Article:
28/10/2016 – asda-Live at the Death Disko (2016)

Asda release the live album of the year. This in itself is cause for applause, but wait until you hear it in full!



Asda Live at the Death Disko is actually Sebastian Gainsborough and Chester Giles at their most visceral and devastating. Despite sounding like a live recording in a League 2 level supermarket’s carpark, it was actually recorded on Thursday 28th July in Cosies in Bristol. This small venue had no idea what was in store for it, and its punters, when Gainsborough and Giles took to the stage.



“Get Traaaaaaaaaaaaaaaaaaaaaaaaaaaaaaashed!” is Giles’ early battle cry. This sets the tone for the whole piece. This is a note of self-discovery and, possibly, revolution. One reading of Giles’ lyrics is to just go out, take dubious substances and lose control as asda’s basslines take over your body. But this is a simple reading. Another one could be that asda wants to try and bring down the cultural shackles that we are attached to. “Instead of just doing what we’re told, how about try something different, even if it’s just for one night. If you don’t like it, you can go back to normal tomorrow” is the under lying message. But it’s not all revolution self-destruction, there are also elements of total comedy on display. Lines like “I was drunk on poverty” show that it’s not as serious was you thought.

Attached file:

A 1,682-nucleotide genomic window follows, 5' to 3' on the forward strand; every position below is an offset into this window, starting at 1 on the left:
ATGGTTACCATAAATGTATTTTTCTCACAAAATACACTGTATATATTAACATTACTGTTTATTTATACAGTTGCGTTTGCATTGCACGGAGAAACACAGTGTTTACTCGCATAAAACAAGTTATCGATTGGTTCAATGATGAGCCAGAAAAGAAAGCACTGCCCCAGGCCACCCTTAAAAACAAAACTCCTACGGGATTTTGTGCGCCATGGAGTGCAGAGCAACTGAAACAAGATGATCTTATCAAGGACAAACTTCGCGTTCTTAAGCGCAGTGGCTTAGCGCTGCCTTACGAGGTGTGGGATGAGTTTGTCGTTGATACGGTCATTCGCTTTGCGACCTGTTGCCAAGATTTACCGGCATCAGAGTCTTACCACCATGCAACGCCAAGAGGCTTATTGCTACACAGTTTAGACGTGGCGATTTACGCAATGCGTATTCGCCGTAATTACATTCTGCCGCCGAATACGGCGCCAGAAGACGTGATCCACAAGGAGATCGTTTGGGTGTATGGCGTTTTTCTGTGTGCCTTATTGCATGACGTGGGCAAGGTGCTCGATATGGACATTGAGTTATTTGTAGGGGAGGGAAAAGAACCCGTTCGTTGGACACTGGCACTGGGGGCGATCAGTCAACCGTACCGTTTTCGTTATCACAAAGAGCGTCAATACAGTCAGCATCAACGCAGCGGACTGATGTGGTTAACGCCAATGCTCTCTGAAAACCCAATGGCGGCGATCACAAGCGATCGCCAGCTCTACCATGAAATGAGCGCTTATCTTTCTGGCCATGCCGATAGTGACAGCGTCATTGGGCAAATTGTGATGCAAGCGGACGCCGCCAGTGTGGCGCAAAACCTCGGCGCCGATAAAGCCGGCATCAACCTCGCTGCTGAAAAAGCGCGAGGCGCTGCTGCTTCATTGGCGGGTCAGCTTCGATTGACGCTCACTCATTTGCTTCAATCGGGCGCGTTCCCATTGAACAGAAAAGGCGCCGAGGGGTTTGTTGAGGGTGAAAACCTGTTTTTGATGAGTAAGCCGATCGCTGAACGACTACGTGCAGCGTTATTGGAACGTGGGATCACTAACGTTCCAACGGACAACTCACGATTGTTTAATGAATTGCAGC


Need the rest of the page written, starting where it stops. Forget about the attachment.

Although this set is mainly full or feed-backing microphones, deep bassline and disjointed breakbeat it does contain a few ‘hits’. The most enjoyable is Spud-U-Like. This is taken from their rare as 10” three track EP. Like with all Giles’ best work it is a damming indictment on society and its disposable nature. The “99p pizza slices, tastes like school dinners” line shows how even food, the life blood of a species, has been brought down to base levels. And that no matter where we do, we’re still stuck in the social conventions we grew up in.



This isn’t an easy listen, and at time it’s not even that enjoyable, due to the confrontational nature of Giles’ vocals and Gainsborough’s music, but there is something, lurking under the covers, that is immediate and important. This could be one of the most important releases of the year, but due to it murky sound and lurid subject matter it will be lost in a soup of torpidity and clinical studio production. I know what I’d rather listen to…















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